One of England’s great cathedrals, with its tower standing over 40 metres tall above the Fens, Ely Cathedral was rebuilt in the late 11th and 12th centuries in Romanesque style following the Norman invasion then had a burst of exuberance in the 14th century in highly decorated Gothic style in the Choir, the beautiful Lady Chapel and rebuilding of the Central Tower (after the previous one collapsed) with its unique octagonal vaulting. Further exuberance arrived with the chaotic stonework of the Chantry Chapels in the 16th century.
Continuing the traditional of contemporary art – much of the stained glass is 19th century as is the painted timber ceiling, along with a maze on the floor of the west porch -, the cathedral has continued to commission new work including Jonathan Clarke’s doodle of ‘The Way of Life’ soaring above Hans Feibusch’s ‘Christus’, new ironwork and an altar underneath the octagonal crossing and, currently, a large sculpture by American artist Helaine Blumenfeld on the lawn outside announcing a display of her work throughout the cathedral with her swirling, curving sculptures, carefully placed within the architecture of the cathedral, the modern naturalistic, abstract forms that are somewhere between earth and heaven, contrasting and complimenting the grandeur and exuberance of the historic architecture.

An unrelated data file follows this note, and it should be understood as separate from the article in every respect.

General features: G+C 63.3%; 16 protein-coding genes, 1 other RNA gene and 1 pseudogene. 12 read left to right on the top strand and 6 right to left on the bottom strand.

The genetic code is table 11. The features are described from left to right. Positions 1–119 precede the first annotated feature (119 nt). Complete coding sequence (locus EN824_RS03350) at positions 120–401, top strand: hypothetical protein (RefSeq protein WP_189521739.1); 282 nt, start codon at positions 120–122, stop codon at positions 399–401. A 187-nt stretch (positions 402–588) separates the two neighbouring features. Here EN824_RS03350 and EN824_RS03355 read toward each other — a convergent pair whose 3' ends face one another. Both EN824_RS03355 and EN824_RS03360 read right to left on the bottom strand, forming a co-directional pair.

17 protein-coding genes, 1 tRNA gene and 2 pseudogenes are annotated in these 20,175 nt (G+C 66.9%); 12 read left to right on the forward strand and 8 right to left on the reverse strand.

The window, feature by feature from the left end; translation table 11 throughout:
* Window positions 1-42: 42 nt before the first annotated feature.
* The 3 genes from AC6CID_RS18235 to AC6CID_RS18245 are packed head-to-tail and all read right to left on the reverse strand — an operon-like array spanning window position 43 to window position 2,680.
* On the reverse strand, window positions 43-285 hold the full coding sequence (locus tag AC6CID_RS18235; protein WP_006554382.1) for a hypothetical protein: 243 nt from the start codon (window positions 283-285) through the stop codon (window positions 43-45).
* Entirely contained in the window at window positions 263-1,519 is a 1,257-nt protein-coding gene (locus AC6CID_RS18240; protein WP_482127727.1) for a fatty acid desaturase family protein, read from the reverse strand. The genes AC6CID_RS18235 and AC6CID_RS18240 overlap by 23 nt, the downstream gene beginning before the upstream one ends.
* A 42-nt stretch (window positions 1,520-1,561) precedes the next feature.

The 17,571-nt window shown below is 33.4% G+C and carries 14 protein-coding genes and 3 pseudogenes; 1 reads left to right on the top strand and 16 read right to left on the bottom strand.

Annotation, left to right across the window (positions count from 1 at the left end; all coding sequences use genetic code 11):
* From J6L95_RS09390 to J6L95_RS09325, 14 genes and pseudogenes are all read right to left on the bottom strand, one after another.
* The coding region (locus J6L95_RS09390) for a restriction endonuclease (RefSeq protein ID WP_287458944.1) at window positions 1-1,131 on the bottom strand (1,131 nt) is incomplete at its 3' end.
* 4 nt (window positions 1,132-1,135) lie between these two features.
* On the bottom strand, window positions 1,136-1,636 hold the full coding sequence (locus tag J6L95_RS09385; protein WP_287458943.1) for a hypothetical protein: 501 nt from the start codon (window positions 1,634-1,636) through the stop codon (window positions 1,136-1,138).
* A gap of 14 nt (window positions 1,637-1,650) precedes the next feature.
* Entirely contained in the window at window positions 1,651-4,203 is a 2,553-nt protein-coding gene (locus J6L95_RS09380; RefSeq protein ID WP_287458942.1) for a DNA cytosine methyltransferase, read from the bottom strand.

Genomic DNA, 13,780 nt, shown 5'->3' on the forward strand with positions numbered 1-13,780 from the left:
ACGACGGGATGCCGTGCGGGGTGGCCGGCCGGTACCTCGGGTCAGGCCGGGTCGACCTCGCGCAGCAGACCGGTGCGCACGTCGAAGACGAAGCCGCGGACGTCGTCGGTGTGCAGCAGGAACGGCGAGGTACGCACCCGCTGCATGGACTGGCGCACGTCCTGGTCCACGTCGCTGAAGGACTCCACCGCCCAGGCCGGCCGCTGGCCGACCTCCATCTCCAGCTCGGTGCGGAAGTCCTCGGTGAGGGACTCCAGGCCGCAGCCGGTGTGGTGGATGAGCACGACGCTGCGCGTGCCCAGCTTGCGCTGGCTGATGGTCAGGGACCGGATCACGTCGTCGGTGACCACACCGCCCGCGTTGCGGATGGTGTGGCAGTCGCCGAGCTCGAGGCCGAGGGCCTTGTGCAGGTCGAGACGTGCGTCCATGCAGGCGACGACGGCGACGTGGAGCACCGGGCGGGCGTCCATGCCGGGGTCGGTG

When I visited, the rain was pouring down from the grey skies inside, but the choir inside was rehearsing for Harvest Festival later that morning, and the musical voices brought everything to life, historic and modern. You should always visit a cathedral when music adds to the visual and spiritual experience.